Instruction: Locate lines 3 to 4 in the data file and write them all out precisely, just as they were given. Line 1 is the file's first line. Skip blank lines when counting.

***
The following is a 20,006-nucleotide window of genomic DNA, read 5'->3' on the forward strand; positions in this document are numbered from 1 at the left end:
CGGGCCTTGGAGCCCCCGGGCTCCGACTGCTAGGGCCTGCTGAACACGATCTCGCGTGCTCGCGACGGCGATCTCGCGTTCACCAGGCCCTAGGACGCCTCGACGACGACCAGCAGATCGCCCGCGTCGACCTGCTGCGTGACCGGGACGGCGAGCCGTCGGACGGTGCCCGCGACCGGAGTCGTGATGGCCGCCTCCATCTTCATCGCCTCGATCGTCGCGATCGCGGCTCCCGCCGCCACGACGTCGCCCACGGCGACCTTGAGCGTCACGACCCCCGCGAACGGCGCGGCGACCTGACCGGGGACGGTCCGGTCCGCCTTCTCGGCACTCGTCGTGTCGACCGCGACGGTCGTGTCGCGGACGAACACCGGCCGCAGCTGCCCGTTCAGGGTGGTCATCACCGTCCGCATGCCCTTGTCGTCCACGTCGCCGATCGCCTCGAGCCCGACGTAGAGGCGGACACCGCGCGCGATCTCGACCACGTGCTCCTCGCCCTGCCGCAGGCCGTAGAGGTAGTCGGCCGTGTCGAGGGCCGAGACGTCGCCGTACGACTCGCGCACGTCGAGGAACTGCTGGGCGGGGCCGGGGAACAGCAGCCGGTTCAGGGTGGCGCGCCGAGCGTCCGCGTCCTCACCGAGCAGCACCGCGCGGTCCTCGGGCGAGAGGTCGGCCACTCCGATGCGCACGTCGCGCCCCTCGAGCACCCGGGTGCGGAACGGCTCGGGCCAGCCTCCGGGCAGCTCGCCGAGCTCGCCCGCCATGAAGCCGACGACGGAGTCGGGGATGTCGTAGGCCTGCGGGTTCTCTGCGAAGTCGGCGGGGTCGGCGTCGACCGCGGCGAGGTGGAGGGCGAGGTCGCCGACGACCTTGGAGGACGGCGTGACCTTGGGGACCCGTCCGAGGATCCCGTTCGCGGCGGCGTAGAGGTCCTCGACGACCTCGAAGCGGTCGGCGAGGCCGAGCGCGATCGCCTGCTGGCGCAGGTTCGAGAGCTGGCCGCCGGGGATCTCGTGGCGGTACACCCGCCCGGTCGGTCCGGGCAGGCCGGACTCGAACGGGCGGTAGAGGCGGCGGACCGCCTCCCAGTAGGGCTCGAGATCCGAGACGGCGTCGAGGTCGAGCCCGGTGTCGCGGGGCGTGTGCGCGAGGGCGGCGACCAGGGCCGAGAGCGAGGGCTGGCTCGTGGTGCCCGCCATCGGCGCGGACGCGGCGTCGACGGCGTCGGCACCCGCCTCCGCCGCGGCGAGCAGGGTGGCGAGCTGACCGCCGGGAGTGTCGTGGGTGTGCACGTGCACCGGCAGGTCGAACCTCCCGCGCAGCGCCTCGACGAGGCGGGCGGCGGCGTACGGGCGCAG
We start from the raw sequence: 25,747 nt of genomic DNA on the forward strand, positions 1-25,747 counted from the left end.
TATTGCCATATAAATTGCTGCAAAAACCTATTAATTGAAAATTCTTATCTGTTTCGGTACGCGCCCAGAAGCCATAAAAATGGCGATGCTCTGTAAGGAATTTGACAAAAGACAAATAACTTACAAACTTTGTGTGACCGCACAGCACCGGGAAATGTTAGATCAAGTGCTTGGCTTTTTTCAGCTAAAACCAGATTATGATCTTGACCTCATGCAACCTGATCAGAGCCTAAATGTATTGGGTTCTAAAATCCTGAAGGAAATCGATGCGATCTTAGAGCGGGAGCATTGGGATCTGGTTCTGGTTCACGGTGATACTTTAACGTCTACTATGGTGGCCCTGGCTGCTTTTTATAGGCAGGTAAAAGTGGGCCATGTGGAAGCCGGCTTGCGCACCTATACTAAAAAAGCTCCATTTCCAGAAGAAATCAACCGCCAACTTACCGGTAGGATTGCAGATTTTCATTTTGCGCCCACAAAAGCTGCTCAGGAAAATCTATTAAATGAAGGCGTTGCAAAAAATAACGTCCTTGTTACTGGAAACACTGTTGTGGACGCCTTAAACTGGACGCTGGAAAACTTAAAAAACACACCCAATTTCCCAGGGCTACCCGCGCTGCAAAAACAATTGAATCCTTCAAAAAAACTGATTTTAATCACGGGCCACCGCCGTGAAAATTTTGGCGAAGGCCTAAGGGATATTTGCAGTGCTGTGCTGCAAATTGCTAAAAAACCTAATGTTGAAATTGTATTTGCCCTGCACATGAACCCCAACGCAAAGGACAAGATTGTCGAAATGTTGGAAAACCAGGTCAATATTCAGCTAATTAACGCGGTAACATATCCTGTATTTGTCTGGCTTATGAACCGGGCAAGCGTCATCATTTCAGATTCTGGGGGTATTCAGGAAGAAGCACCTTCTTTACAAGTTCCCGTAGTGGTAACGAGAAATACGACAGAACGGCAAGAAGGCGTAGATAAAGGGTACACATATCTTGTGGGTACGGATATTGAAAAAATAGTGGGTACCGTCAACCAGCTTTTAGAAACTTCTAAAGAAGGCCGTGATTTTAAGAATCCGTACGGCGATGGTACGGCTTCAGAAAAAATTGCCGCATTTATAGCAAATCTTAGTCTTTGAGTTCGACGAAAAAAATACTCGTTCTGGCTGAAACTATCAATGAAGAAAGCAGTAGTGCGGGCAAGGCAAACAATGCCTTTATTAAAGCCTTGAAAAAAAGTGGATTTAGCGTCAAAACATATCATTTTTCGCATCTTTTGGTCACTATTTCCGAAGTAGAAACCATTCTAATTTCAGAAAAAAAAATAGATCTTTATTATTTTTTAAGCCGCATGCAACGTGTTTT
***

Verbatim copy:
We start from the raw sequence: 25,747 nt of genomic DNA on the forward strand, positions 1-25,747 counted from the left end.
TATTGCCATATAAATTGCTGCAAAAACCTATTAATTGAAAATTCTTATCTGTTTCGGTACGCGCCCAGAAGCCATAAAAATGGCGATGCTCTGTAAGGAATTTGACAAAAGACAAATAACTTACAAACTTTGTGTGACCGCACAGCACCGGGAAATGTTAGATCAAGTGCTTGGCTTTTTTCAGCTAAAACCAGATTATGATCTTGACCTCATGCAACCTGATCAGAGCCTAAATGTATTGGGTTCTAAAATCCTGAAGGAAATCGATGCGATCTTAGAGCGGGAGCATTGGGATCTGGTTCTGGTTCACGGTGATACTTTAACGTCTACTATGGTGGCCCTGGCTGCTTTTTATAGGCAGGTAAAAGTGGGCCATGTGGAAGCCGGCTTGCGCACCTATACTAAAAAAGCTCCATTTCCAGAAGAAATCAACCGCCAACTTACCGGTAGGATTGCAGATTTTCATTTTGCGCCCACAAAAGCTGCTCAGGAAAATCTATTAAATGAAGGCGTTGCAAAAAATAACGTCCTTGTTACTGGAAACACTGTTGTGGACGCCTTAAACTGGACGCTGGAAAACTTAAAAAACACACCCAATTTCCCAGGGCTACCCGCGCTGCAAAAACAATTGAATCCTTCAAAAAAACTGATTTTAATCACGGGCCACCGCCGTGAAAATTTTGGCGAAGGCCTAAGGGATATTTGCAGTGCTGTGCTGCAAATTGCTAAAAAACCTAATGTTGAAATTGTATTTGCCCTGCACATGAACCCCAACGCAAAGGACAAGATTGTCGAAATGTTGGAAAACCAGGTCAATATTCAGCTAATTAACGCGGTAACATATCCTGTATTTGTCTGGCTTATGAACCGGGCAAGCGTCATCATTTCAGATTCTGGGGGTATTCAGGAAGAAGCACCTTCTTTACAAGTTCCCGTAGTGGTAACGAGAAATACGACAGAACGGCAAGAAGGCGTAGATAAAGGGTACACATATCTTGTGGGTACGGATATTGAAAAAATAGTGGGTACCGTCAACCAGCTTTTAGAAACTTCTAAAGAAGGCCGTGATTTTAAGAATCCGTACGGCGATGGTACGGCTTCAGAAAAAATTGCCGCATTTATAGCAAATCTTAGTCTTTGAGTTCGACGAAAAAAATACTCGTTCTGGCTGAAACTATCAATGAAGAAAGCAGTAGTGCGGGCAAGGCAAACAATGCCTTTATTAAAGCCTTGAAAAAAAGTGGATTTAGCGTCAAAACATATCATTTTTCGCATCTTTTGGTCACTATTTCCGAAGTAGAAACCATTCTAATTTCAGAAAAAAAAATAGATCTTTATTATTTTTTAAGCCGCATGCAACGTGTTTT